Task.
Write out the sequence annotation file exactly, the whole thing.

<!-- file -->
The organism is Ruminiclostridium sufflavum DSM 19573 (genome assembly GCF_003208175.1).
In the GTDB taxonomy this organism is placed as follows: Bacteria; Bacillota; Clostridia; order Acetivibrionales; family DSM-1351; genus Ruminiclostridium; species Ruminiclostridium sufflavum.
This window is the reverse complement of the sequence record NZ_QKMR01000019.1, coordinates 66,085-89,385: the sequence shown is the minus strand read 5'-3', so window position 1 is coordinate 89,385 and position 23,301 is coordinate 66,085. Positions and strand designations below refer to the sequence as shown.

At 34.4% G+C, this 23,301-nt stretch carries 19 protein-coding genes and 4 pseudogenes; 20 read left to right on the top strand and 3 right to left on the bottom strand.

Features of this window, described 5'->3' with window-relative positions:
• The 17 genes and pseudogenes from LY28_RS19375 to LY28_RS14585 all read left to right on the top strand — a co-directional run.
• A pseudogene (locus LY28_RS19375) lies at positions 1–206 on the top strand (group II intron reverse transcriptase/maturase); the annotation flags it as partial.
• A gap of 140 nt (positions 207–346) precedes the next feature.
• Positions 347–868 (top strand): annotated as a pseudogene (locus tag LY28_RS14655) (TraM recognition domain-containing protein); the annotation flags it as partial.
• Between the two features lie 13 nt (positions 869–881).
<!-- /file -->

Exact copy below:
The organism is Ruminiclostridium sufflavum DSM 19573 (genome assembly GCF_003208175.1).
In the GTDB taxonomy this organism is placed as follows: Bacteria; Bacillota; Clostridia; order Acetivibrionales; family DSM-1351; genus Ruminiclostridium; species Ruminiclostridium sufflavum.
This window is the reverse complement of the sequence record NZ_QKMR01000019.1, coordinates 66,085-89,385: the sequence shown is the minus strand read 5'-3', so window position 1 is coordinate 89,385 and position 23,301 is coordinate 66,085. Positions and strand designations below refer to the sequence as shown.

At 34.4% G+C, this 23,301-nt stretch carries 19 protein-coding genes and 4 pseudogenes; 20 read left to right on the top strand and 3 right to left on the bottom strand.

Features of this window, described 5'->3' with window-relative positions:
• The 17 genes and pseudogenes from LY28_RS19375 to LY28_RS14585 all read left to right on the top strand — a co-directional run.
• A pseudogene (locus LY28_RS19375) lies at positions 1–206 on the top strand (group II intron reverse transcriptase/maturase); the annotation flags it as partial.
• A gap of 140 nt (positions 207–346) precedes the next feature.
• Positions 347–868 (top strand): annotated as a pseudogene (locus tag LY28_RS14655) (TraM recognition domain-containing protein); the annotation flags it as partial.
• Between the two features lie 13 nt (positions 869–881).